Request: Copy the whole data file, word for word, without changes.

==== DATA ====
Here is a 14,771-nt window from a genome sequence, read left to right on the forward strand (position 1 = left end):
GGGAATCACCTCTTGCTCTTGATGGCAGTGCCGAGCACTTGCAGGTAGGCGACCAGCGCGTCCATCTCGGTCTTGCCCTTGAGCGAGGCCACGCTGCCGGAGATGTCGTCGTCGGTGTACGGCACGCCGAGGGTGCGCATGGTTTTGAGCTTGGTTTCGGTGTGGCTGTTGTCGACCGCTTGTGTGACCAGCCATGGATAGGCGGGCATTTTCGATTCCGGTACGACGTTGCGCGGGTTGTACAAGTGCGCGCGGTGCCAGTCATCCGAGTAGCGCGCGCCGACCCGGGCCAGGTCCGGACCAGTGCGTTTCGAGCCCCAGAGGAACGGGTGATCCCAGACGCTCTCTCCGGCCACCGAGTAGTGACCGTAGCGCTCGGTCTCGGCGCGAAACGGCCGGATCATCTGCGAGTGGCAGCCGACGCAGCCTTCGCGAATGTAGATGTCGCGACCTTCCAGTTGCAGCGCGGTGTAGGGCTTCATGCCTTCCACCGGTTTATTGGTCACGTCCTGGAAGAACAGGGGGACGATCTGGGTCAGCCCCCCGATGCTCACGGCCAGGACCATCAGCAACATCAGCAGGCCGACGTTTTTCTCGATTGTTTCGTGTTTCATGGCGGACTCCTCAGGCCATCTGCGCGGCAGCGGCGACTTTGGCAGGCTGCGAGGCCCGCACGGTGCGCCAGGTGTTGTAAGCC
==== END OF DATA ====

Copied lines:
Here is a 14,771-nt window from a genome sequence, read left to right on the forward strand (position 1 = left end):
GGGAATCACCTCTTGCTCTTGATGGCAGTGCCGAGCACTTGCAGGTAGGCGACCAGCGCGTCCATCTCGGTCTTGCCCTTGAGCGAGGCCACGCTGCCGGAGATGTCGTCGTCGGTGTACGGCACGCCGAGGGTGCGCATGGTTTTGAGCTTGGTTTCGGTGTGGCTGTTGTCGACCGCTTGTGTGACCAGCCATGGATAGGCGGGCATTTTCGATTCCGGTACGACGTTGCGCGGGTTGTACAAGTGCGCGCGGTGCCAGTCATCCGAGTAGCGCGCGCCGACCCGGGCCAGGTCCGGACCAGTGCGTTTCGAGCCCCAGAGGAACGGGTGATCCCAGACGCTCTCTCCGGCCACCGAGTAGTGACCGTAGCGCTCGGTCTCGGCGCGAAACGGCCGGATCATCTGCGAGTGGCAGCCGACGCAGCCTTCGCGAATGTAGATGTCGCGACCTTCCAGTTGCAGCGCGGTGTAGGGCTTCATGCCTTCCACCGGTTTATTGGTCACGTCCTGGAAGAACAGGGGGACGATCTGGGTCAGCCCCCCGATGCTCACGGCCAGGACCATCAGCAACATCAGCAGGCCGACGTTTTTCTCGATTGTTTCGTGTTTCATGGCGGACTCCTCAGGCCATCTGCGCGGCAGCGGCGACTTTGGCAGGCTGCGAGGCCCGCACGGTGCGCCAGGTGTTGTAAGCC